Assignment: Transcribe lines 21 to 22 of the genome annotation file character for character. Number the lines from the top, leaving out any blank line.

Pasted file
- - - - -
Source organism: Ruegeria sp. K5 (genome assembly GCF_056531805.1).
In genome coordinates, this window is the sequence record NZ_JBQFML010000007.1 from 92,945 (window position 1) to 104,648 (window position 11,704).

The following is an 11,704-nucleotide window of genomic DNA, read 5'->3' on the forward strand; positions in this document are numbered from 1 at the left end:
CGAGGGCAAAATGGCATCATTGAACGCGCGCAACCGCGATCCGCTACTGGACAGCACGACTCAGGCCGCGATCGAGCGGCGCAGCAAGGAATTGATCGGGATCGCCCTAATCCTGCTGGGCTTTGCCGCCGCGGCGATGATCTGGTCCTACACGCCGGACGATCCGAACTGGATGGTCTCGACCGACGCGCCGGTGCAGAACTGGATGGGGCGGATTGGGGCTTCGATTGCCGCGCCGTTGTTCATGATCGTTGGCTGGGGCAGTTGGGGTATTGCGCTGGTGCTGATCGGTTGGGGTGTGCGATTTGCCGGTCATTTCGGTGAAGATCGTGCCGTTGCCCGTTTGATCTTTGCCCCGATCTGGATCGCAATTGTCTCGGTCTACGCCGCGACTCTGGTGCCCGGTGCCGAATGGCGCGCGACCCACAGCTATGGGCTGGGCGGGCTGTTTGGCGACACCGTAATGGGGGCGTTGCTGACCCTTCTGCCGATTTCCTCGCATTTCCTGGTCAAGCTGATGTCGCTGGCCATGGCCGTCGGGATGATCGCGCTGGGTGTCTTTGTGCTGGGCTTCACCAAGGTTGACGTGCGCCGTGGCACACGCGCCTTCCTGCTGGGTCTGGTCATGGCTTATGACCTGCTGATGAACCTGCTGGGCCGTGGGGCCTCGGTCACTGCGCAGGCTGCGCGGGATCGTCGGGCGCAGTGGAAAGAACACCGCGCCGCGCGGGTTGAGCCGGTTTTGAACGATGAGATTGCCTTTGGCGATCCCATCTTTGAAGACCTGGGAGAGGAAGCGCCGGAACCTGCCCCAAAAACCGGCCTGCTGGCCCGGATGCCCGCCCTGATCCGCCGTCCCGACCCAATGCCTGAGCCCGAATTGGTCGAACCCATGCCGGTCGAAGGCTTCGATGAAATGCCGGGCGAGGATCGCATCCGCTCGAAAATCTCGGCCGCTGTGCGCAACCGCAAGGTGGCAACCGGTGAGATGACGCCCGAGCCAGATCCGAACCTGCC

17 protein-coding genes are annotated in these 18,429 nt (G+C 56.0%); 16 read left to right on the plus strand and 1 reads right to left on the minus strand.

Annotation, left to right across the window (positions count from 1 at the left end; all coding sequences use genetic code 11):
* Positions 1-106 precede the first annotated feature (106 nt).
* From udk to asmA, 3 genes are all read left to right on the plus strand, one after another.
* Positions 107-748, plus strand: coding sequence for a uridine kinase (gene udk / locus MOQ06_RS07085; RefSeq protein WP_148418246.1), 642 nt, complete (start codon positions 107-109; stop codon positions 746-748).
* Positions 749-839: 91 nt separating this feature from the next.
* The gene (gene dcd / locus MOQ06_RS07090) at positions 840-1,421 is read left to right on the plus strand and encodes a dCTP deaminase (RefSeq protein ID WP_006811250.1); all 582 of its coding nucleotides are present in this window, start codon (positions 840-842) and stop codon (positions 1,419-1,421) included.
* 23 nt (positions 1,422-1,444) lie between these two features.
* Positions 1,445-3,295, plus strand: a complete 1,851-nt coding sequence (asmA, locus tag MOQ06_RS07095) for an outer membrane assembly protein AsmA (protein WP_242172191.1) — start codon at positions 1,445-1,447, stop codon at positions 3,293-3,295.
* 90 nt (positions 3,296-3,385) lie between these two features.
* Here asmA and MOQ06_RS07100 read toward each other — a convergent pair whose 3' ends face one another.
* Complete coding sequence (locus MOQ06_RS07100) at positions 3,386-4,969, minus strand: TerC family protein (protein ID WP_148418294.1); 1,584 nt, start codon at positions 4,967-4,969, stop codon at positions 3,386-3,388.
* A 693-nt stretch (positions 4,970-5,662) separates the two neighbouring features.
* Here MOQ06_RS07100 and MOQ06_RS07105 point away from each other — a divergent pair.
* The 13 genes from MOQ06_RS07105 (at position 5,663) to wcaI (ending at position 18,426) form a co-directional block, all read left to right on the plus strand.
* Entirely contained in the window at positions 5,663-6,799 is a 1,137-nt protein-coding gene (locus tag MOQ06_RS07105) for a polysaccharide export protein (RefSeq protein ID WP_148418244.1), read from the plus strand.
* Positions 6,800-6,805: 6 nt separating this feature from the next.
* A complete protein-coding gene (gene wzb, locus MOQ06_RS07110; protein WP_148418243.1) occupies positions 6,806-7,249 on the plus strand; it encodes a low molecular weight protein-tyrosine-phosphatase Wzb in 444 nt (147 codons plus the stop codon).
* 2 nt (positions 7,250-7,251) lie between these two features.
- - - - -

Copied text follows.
* Positions 6,800-6,805: 6 nt separating this feature from the next.
* A complete protein-coding gene (gene wzb, locus MOQ06_RS07110; protein WP_148418243.1) occupies positions 6,806-7,249 on the plus strand; it encodes a low molecular weight protein-tyrosine-phosphatase Wzb in 444 nt (147 codons plus the stop codon).